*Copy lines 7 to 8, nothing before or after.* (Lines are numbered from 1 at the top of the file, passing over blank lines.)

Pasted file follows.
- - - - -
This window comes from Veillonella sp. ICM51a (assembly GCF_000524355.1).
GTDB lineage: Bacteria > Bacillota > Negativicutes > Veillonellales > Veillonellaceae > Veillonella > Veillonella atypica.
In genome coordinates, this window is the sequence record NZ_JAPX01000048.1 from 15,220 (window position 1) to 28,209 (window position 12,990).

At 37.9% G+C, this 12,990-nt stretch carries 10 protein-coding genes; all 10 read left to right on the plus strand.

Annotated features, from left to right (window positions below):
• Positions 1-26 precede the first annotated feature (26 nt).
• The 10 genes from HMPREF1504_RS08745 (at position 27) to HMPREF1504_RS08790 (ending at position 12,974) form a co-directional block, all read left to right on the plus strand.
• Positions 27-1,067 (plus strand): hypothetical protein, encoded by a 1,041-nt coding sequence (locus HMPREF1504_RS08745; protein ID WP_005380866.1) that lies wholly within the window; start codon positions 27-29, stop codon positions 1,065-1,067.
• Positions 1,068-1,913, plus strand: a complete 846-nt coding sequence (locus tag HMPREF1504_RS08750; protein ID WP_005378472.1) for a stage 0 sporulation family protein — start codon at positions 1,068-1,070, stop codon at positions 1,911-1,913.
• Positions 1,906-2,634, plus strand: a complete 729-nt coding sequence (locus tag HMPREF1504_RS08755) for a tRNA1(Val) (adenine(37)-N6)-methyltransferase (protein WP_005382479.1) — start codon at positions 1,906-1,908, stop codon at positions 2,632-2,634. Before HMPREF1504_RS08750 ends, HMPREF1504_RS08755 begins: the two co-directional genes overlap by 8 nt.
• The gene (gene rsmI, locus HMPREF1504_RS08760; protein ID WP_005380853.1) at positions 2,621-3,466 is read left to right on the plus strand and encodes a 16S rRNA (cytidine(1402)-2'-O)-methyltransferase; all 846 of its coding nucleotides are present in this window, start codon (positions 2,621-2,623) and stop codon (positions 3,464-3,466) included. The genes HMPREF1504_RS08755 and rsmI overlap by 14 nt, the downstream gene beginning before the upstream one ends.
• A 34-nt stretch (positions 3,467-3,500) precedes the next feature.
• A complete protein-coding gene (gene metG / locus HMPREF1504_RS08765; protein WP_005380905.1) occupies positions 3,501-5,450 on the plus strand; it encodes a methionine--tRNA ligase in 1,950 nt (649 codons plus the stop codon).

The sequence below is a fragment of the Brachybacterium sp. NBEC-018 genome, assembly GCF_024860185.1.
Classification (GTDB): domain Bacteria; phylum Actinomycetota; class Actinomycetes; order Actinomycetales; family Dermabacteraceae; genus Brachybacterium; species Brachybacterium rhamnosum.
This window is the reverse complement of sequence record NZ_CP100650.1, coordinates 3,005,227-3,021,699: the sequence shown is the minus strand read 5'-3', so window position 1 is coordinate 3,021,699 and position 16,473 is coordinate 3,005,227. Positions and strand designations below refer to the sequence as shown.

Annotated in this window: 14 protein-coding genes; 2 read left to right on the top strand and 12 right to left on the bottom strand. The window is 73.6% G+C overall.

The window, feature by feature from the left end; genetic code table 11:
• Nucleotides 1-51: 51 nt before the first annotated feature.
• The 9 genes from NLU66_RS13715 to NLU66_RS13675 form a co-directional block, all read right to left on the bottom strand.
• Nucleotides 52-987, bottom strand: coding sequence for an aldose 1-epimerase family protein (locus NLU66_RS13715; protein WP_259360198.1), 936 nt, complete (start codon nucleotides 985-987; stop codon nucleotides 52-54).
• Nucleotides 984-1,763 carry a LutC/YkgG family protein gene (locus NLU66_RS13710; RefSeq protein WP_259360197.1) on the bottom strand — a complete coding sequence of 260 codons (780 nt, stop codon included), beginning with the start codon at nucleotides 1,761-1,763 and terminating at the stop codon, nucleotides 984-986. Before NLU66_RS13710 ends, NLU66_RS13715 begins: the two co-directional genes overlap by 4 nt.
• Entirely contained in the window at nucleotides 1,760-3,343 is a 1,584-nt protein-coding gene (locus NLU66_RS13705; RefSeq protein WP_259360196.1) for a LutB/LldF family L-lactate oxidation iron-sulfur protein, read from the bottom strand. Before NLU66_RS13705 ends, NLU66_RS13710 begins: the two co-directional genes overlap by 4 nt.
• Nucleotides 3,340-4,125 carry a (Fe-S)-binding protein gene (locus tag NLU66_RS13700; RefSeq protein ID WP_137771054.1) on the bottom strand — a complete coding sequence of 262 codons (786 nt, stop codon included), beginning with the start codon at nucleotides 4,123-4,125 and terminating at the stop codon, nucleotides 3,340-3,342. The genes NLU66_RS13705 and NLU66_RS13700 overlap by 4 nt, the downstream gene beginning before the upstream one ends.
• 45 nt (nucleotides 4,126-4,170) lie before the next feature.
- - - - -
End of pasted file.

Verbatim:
• The 10 genes from HMPREF1504_RS08745 (at position 27) to HMPREF1504_RS08790 (ending at position 12,974) form a co-directional block, all read left to right on the plus strand.
• Positions 27-1,067 (plus strand): hypothetical protein, encoded by a 1,041-nt coding sequence (locus HMPREF1504_RS08745; protein ID WP_005380866.1) that lies wholly within the window; start codon positions 27-29, stop codon positions 1,065-1,067.